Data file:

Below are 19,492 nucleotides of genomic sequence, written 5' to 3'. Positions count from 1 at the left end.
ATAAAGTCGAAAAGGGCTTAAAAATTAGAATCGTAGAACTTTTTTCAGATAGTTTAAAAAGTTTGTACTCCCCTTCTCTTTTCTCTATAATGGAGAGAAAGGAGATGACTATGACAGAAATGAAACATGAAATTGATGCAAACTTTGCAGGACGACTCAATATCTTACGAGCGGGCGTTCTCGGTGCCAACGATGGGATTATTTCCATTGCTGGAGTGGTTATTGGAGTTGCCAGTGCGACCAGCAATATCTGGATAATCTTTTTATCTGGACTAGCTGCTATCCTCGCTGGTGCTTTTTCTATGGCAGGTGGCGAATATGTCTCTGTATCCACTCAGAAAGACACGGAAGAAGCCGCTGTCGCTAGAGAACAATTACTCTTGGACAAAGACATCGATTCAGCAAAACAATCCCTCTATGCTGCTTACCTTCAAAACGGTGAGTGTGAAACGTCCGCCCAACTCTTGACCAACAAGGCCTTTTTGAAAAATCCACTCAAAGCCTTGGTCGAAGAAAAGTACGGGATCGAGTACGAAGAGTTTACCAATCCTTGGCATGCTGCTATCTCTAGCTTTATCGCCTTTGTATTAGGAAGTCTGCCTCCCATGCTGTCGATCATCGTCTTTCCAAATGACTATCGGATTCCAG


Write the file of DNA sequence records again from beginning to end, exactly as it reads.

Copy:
Below are 19,492 nucleotides of genomic sequence, written 5' to 3'. Positions count from 1 at the left end.
ATAAAGTCGAAAAGGGCTTAAAAATTAGAATCGTAGAACTTTTTTCAGATAGTTTAAAAAGTTTGTACTCCCCTTCTCTTTTCTCTATAATGGAGAGAAAGGAGATGACTATGACAGAAATGAAACATGAAATTGATGCAAACTTTGCAGGACGACTCAATATCTTACGAGCGGGCGTTCTCGGTGCCAACGATGGGATTATTTCCATTGCTGGAGTGGTTATTGGAGTTGCCAGTGCGACCAGCAATATCTGGATAATCTTTTTATCTGGACTAGCTGCTATCCTCGCTGGTGCTTTTTCTATGGCAGGTGGCGAATATGTCTCTGTATCCACTCAGAAAGACACGGAAGAAGCCGCTGTCGCTAGAGAACAATTACTCTTGGACAAAGACATCGATTCAGCAAAACAATCCCTCTATGCTGCTTACCTTCAAAACGGTGAGTGTGAAACGTCCGCCCAACTCTTGACCAACAAGGCCTTTTTGAAAAATCCACTCAAAGCCTTGGTCGAAGAAAAGTACGGGATCGAGTACGAAGAGTTTACCAATCCTTGGCATGCTGCTATCTCTAGCTTTATCGCCTTTGTATTAGGAAGTCTGCCTCCCATGCTGTCGATCATCGTCTTTCCAAATGACTATCGGATTCCAG